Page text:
Tag - gizmos

Addicted to #TheStupid

The photo atop this post is not offered as one of my Great Works of Art.

It’s just a moment that struck me while Ann and I were wandering around downtown Portland, Oregon on Monday.

The “pose” you see here is hardly unique to Portland, so this is certainly no commentary on the common preoccupation on staring at tiny screens.  You see that in Portland, you see that in Nashville, you see it everywhere: people staring at tiny screens.

But in this particular moment, I was struck by this thought:  We live now in an era when we have all of the recorded knowledge of mankind literally at our eyeballs and finger tips.  There are no unanswered questions.   We live in an invisible digital ocean of information, and we spend a good deal of our lives retrieving that information.

So how come we wind up with somebody like Donald Trump within striking distance of the presidency?

Enquiring minds want to know.  I wonder if I can Google that…

Why?

flanneryThis is strictly for the benefit of the few dozen people who actual subscribe to this blog/site.

You may have noticed starting last month that you now receive notifications from an email service called MailChimp whenever I’ve posted something new to this site. That was a conversion from the Feedburner RSS feed I’d been using previously.  I probably committed some kind of ethical transgression by subscribing you all to a mailing list without your explicit permission, but I figured you were subscribed already; I was just changing the means of distribution so didn’t think that would require another opt-in.

I hope that’s OK, and if not, the “unsubscribe” link should be pretty easy to find at the bottom of the emails. Conversely, if you’ve serendipitously found your way here by some other means and might want to follow along, use the signup form on the home page.

Since I made the switch to MailChimp, I have been making a fairly concerted effort to gather some thoughts and post some observations to this space about once a week.  I hope to continue doing that for the foreseeable future.

I have been keeping a fairly consistent journal for the past year or so.  To the extent that it’s a habit now, it started when Ann and I were in Scotland together in October 2012. It might have had something to do with the time difference between Tennessee and Scotland, or maybe it was the changes in latitude… Whatever it was, I started waking up before the sun rose and typing notes and observations – and the occasional complete sentence – into my laptop.

Before that, prior efforts at keeping a journal were done mostly longhand.   I thought I was doing something pure and simple writing with pen on paper.  When I started doing it on a computer instead, I discovered that I could much more readily keep up with my own thoughts.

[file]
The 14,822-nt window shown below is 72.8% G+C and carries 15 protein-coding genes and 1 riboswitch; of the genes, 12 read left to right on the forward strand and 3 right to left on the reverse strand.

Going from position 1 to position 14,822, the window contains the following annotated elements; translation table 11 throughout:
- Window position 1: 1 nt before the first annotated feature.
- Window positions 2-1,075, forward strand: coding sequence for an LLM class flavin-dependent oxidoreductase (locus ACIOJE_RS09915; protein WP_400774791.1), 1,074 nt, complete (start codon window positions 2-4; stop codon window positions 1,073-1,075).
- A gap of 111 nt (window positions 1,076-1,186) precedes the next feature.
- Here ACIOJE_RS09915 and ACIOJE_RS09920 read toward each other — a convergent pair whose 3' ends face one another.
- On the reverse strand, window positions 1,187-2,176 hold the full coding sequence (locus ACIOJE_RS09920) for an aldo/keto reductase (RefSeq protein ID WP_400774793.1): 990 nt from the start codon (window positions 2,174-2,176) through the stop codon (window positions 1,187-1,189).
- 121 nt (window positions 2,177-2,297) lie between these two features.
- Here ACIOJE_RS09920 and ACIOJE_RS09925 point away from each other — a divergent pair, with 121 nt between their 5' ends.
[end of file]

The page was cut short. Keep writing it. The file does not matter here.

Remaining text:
And every once in a while whole thoughts emerge, as they started to do with some regularity over the past couple of months, starting with Dystopia Now back in mid-November.  I’ve adopted a model of sorts – about 800-1200 words, or 2-3 pages of typed text in a Pages document.  That’s about how many words you’ll find in your typical newspaper op-ed column.  It’s also – hopefully – a quantity that doesn’t unnecessarily tax our digitally-fragmented attention spans.

So I sit down several times a week and just start to type, and after I’ve been at it for a while, I start to get a grip on the lightning flashes that light up my brain during a typical day.  If I stay with it a little longer I will often arrive at what a writing coach I studied with back in the 90s called “the transformation line” — when suddenly out of all the errant thoughts and jibberish an actual point begins to emerge.

That’s when what Flannery O’Connor says in the quotation above becomes operative.  I write to figure out what I’m thinking. 

I’d like to think that somewhere amid all these snapping synapses there is the occasional unique and original observation.  I am quite certain that we are at a pivotal point in human evolution.  We are in the midst of a massive transition that is dictated by new technologies, and I don’t think we’ve really got a firm grasp on what these new technologies portend.  And I think about that a lot.

This new environment does not come with an operating manual – and even if it did, I doubt very many people would actually RTFM.  In the absence of a comprehensible overview, we tend to think of new things in old ways, wrap new technologies in old terminology, and try to do old things with new tools.  Until suddenly the lights go on – and we find ourselves in a cage of our own making.

It is probably a stretch to think that I have anything useful to add to the copious – and at times quite strident – dialog that is emblematic of this new environment.  I don’t really know if I’m adding any meaningful signal that might rise above the noise – but I’m going to try.

I’m doing it anyway, so I may as try to be coherent about it, right?

That’s why I’ve been posting these occasional missives, and why I hope to continue doing so with some degree of regularity in the new year ahead.

I seem to be thinking something, and by writing, I have a better chance of figuring out what exactly that is.